October 02, 2020
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Fractured Mandate

While some sort of coalition will, eventually, be cobbled together, the possibility of a stable alliance committed to peace and development remains remote.

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Fractured Mandate

The issues of political stability and development dominated the 7th Legislative Assembly elections in the State of Meghalaya ahead of the polls on February 26, 2003, after years of political chaos, instability and violence. Meghalaya has had four Chief Ministers and six governments over the preceding five years, since the elections of 1998. With constant political uncertainty and a growing menace of terrorism, the overall security situation in the State had become increasingly volatile.

The election results have hardly improved the situation, and the people's verdict in Meghalaya has created conditions for another bout of coalition politics and horse-trading.

The fractured mandate has made the Indian National Congress (INC) the single largest party with 22 seats, followed by the Nationalist Congress Party (NCP) with 14, in a 60-seat Assembly. Various State and regional parties fared poorly, with the United Democratic Party (UDP) managing to win nine seats; the Meghalaya Democratic Party (MDP) four seats and the Hill State People's Democratic Party (HSPDP) two seats. The Bharatiya Janata Party (BJP) and the Khun Hynniewtrep National Awakening Movement (KHNAM), the political wing of the Khasi Student's Union (KSU), have also won two seats each, with Independents cornering the remaining five.

Virtually all the winning parties have been part of the outgoing ruling coalition, the Meghalaya People's Forum (MPF). There is, however, a catch in the new arrangement, since there were no pre-poll alliances this time between the INC and the NCP, or among the State parties.

What is encouraging, however, is that, in spite of general apprehensions, Meghalaya had a relatively peaceful election, unlike Tripura and Nagaland. Four persons were injured in different parts of the State in poll-related violence, and re-polling had to be ordered in three polling stations - Madanrting in East Khasi Hills, Nongtalang in Jaintia Hills and Capasipara in the Garo Hills due to technical snags in Electronic Voting Machines (EVMs) and incidents of vandalism on February 28, 2003.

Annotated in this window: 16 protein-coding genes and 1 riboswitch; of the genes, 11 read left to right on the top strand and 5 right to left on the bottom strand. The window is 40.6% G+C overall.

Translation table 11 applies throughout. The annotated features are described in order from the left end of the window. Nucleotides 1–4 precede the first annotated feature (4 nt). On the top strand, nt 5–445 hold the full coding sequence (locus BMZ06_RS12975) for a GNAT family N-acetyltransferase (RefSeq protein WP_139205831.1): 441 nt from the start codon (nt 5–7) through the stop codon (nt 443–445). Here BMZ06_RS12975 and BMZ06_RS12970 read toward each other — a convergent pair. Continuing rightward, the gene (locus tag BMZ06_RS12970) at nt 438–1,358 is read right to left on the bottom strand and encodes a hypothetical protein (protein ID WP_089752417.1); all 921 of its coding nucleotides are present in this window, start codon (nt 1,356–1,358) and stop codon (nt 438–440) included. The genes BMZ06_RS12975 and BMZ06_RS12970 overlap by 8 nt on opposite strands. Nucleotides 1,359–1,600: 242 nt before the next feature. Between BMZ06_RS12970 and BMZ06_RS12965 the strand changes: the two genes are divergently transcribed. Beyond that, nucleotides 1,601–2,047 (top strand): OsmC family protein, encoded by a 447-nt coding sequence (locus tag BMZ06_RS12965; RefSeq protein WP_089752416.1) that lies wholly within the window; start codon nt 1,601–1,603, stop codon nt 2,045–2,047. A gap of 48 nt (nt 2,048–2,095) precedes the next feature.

It would, however, be incorrect to conclude that the voters in the State were free from fear. Although the influential Achik Baptist Dalgipa Krisna (ABDK), head of all Baptist churches in the Garo Hills, issued its poll guidelines for peaceful and focused franchise in the State and urged all members of society to pray for a peaceful and successful election, the terrorism-related death toll touched 15 (including 13 civilians) between the date of the announcement of the polling schedule and the elections. This trend demonstrates the situation on the ground and the alarming deterioration of the law and order machinery in the State.

Despite repeated threats from underground organizations and sporadic incidents of violence before and during election, the total voter turnout was encouraging at 70.38 percent, though lower than the 74.52 per cent in 1998. The War-Jaintia Assembly Constituency (AC) topped the list with an 83 percent voter turnout, while Malki-Nongthymmai AC of East Khasi Hills district recorded the lowest turnout, at 44.90 percent.

Even the seven ACs of the Jaintia Hills district witnessed high turnouts in the face of threats issued by the Assam-based Karbi National Volunteers (KNV) and United People's Democratic Solidarity (UPDS), who have been fighting for greater autonomy for the Karbi tribe in eastern Assam. On February 8, in one of the macabre incidents of pre-poll violence, KNV terrorists killed six villagers in Jaintia Hill district after severely torturing them. The KNV had earlier warned the villagers of the area bordering Assam not to participate in the poll process.

Although both the homegrown terrorist outfits, Achik National Volunteer Council (ANVC) and Hynniewtrep National Liberation Council (HNLC), maintained a low profile during the polls, the Election Commission had declared some 500-odd polling stations (out of a total 1,543 booths) 'sensitive' and stepped up security measures accordingly. While the HNLC rejected the electoral process under the 'Indian administration', the ANVC is believed to have collusive ties with some political parties in the State. However, instead of any large-scale violence or interference during the elections, the ANVC continued with its abduction-for-ransom activities relentlessly. On Election Day itself, security forces rescued four abducted persons, including one Subsidiary Intelligence Bureau (SIB) officer, from Damalgiri near Tura.

The general perception in Meghalaya is that the fractured mandate will fuel instability and could also give a fillip to terrorist groups operating in the state. While some sort of coalition will, eventually, be cobbled together, the possibility of a stable alliance committed to peace and development remains remote.

The author is Research Associate, Institute for Conflict Management. Courtesy: South Asia Intelligence Review of the South Asia Terrorism Portal

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